More regularly, we have club runs. I did learn so much about trail and ultra running when I joined the Stevens Creek Striders in Cupertino, during our Saturday Morning club runs at Stevens Creek Reservoir. Especially tips from Mark Williams (the first man to finish the grueling Barkley Marathons 100-mile) and Charles Stevens (6 Western States finishes among many other ultras).

From there, when the 6-mile run was becoming too short, Charles invited me to join another Saturday morning ultra trail training running group on the Peninsula. I was so intimidated by this group of super experienced ultra runners who were doing for 20 miles every weekend! But I gave it a try and the pace happened to be just what I needed to teach me not to start too fast at a time I was still mostly interested in speed on the marathon distance and shorter races. Brian Robinson (the first man to get a super crown for having hiked the three cross-USA trails in one year, and also a finisher and course record setter at the Barkley marathon), his wife Sophia Lewis (Top 7 at Western States in 2003), Mike Topper (5 consecutive Western States finishes including 4 in the top 10!), Pierre Tardif (2 WS finishes, both in the top 10), Craig Heinselman, Chris Garcia, Eric Klein, ... I learned so much about ultra running from you guys! Before he moved up to Marin County, speesdster Gary Gellin was even part of this group these past years.

These Saturday morning runs rotate across 4 locations in the Peninsula: Woodside School, Wunderlich,  Windy Hill and Rhus Ridge. Rhus Ridge is the one I prefer because it is the closest and I only need to drive to Rancho San Antonio to get on the course. With the experience and need for even longer long runs, I actually made my own tradition to start from the main parking lot at 6:30 instead of the small and overfilling parking lot of Rhus Ridge at 7 am. I get to the top of the intersection of Chamise and Rhus Ridge trails around 7:05 and either wait for the rest of the group at the top, or plunge on the steep downhill or Rhus Ridge to see who had made it that morning.

Well, and it isn't the first time, nobody was to be seen from the group this weekend so I ended up doing the group run on my own... I certainly have been faster this way but I wouldn't have minded some account of each others' holidays. Unfortunately, beyond the races which may get in the way from time to time, this group has been decimated by many life events, mostly moves/relocation and injuries.

I've done this run more than 20 times now and already wrote several times about this course (e.g. 2009, another one in October 2009, and 2011, 2011 anti-clockwise, 2013 with my GoPro ), yet this is such a wonderful course and the light was so amazing this Saturday morning, I have to post a few pictures, cannot keep all this beauty to myself! ;-) Short of being social during the run, at least I can share something with you on line! So, here we are, not describing the loop again (in case you are interested or visiting, I even posted the route on Strava and Garmin Connect), just posting a few snapshots. Well, quite a few actually --I couldn't stop...-- but it shouldn't take you the 4 hours and 11 minutes which it took me to run these 29.5 moderately hilly miles (~5,400 ft +/- gain)!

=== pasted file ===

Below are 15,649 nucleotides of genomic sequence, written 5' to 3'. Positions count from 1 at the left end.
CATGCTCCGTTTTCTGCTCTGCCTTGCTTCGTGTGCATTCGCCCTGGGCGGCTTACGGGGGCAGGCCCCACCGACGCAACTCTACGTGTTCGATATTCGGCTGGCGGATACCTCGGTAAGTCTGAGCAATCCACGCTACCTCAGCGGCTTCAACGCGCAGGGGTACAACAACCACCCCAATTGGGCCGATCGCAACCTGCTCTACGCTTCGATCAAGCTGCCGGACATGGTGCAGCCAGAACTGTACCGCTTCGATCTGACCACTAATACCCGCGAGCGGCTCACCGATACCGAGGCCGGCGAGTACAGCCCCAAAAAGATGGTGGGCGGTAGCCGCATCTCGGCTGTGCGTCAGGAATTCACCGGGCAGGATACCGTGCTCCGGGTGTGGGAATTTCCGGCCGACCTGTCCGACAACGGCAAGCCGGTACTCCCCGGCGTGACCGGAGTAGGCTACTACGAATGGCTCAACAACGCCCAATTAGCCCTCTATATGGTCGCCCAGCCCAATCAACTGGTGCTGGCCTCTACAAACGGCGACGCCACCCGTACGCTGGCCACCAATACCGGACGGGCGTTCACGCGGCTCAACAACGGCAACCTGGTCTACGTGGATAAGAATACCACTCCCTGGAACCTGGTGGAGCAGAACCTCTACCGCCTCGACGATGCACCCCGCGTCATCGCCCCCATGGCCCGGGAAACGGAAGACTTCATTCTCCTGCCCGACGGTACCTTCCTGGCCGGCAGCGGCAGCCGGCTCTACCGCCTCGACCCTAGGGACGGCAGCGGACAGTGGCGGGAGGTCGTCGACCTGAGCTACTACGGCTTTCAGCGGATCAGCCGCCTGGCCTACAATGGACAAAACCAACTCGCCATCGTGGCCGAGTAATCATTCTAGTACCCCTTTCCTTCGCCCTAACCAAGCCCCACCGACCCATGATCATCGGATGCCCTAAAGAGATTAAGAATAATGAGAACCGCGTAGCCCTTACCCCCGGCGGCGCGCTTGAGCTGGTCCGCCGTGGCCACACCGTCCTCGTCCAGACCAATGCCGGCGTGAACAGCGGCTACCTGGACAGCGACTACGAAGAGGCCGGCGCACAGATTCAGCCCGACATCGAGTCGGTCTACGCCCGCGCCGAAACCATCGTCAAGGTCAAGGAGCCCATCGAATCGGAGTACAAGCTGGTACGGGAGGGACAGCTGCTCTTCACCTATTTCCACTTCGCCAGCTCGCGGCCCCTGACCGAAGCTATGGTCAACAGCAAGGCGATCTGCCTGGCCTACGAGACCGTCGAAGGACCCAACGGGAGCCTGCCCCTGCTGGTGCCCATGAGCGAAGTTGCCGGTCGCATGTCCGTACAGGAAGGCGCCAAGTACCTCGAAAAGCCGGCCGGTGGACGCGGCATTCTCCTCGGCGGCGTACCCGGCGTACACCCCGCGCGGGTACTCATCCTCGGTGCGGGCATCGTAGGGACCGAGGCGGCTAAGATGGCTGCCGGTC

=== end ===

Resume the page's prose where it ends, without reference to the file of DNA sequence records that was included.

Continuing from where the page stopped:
Sister moon before sunrise, from Chamise Trail:

 7:30 am, the sun finally shows up!
 Light bouncing everywhere, on the fog, the trees, the trail...


 Fog over San Jose.
 Distant Mt Diablo floating over the Bay Area fog.

In the background and from the top of Black Mountain, Mt Umunum and my QuickSilver Club home base, Almaden Quick Silver Park.

View of the Pacific Ocean from the top of Black Mountain (2,800 ft)
 The white rocks of Black Mountain, don't ask why this place used to be called Black Mountain Farm...
 Reaching the Black Moutain dry camp ground, with company
 I wish my legs were that long, could be handy in races... ;-)
View from Bella Vista Trail toward San Francisco (yes, a nice view indeed!)
Aging tree still holding up on Bella Vista Trail
Switching from Montebello Open Space Preserve to Foothills Park (the rest of the run on the Palo Alto side was mostly in the fog)

I particularly like this picture, below because I was starting to think I had stopped enough for taking pictures when, after the next turn, I get in this amazing light rays at the edge of the cloud and I caught myself saying "shoot, I need to stop again!" ;-) And, of course, the picture doesn't make justice to the beauty of this sun light, nor does it show the droplets which were slowly moving up in the air. Priceless experience as we say...
The place of the traditional group picture, at the split between the shorter and longer course

Los Trancos Creek. At least there is some water flowing, but we need much more than that in winter!

 Looking for who Lynn Torin might be, I found this Memorial, actually from last month. RIP, Lynn...


 Farther on Los Trancos trail...

 Boronda Lake in Foothills Park (car access to Palo Alto residents only)

 Last but not least, the pond at Rancho San Antonio has filled up (almost)!
Here you are, a quick walk-thru of this Rhus Ridge loop course.


Sunday was more social, at least family-oriented, as Agnès, Greg and I went to Coyote Hills Regional Park on the other side of the Bay to look at the course of Greg's first half marathon next Saturday. Well, Greg and I covered the whole 13.1 miles (two loops), so that will be his first half marathon race then next week. I'm delighted to see the running bug spreading in the family (Alex ran the Marine Corps Marathon twice already and Max is training for the Austin Marathon in February)!

Following the Jester's wisdom, I'm giving you all a hug, runners and non runners alike! Have a great week and, if you are experiencing bad weather, please make sure to send some of it our way so we get more water in California. Will you, please...?